Lane, David C. (2001) Rerum cognoscere causas: part I - How do the ideas of system dynamics relate to traditional social theories and the voluntarism/determinism debate? System dynamics review, 17 (2). pp. 97-118. ISSN 0883-7066
This is the first half of a two-part paper which deals with the social theoretic assumptions underlying system dynamics. The motivation is that clarification in this area can help mainstream social scientists to understand how our field relates to their literature, methods and concerns. Part I has two main sections. The aim of the first is to answer the question: How do the ideas of system dynamics relate to traditional social theories? The theoretic assumptions of the field are seldom explicit but rather are implicit in its practice. The range of system dynamics practice is therefore considered and related to a framework - widely used in both operational research (OR) and systems science - that organises the assumptions behind traditional social theoretic paradigms. Distinct and surprisingly varied groupings of practice are identified, making it difficult to place system dynamics in any one paradigm with any certainty. The difficulties of establishing a social theoretic home for system dynamics are exemplified in the second main section. This is done by considering the question: Is system dynamics deterministic? An analysis shows that attempts to relate system dynamics to strict notions of voluntarism or determinism quickly indicate that the field does not fit with either pole of this dichotomous, and strictly paradigmatic, view. Part I therefore concludes that definitively placing system dynamics with respect to traditional social theories is highly problematic. The scene is therefore set for Part II of the paper, which proposes an innovative and potentially fruitful resolution to this problem.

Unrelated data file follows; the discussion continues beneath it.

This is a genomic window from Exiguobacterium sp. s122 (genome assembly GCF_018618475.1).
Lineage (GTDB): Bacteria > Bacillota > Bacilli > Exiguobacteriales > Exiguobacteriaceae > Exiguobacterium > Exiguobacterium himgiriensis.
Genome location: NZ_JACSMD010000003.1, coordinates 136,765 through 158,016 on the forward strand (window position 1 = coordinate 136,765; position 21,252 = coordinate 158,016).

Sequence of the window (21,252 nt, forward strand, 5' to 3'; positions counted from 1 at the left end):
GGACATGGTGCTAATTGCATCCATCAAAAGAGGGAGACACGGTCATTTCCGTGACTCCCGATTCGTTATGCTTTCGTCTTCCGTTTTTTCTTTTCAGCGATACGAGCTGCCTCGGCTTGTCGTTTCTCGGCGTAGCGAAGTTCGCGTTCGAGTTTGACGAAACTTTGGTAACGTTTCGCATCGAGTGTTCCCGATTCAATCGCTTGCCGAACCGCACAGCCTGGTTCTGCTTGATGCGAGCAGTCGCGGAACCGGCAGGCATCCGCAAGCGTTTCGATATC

|Additional Information:||© 2001 John Wiley & Sons, Ltd|
|Library of Congress subject classification:||Q Science > Q Science (General)|
|Sets:||Research centres and groups > Managerial Economics and Strategy Group
Research centres and groups > Management Science Group
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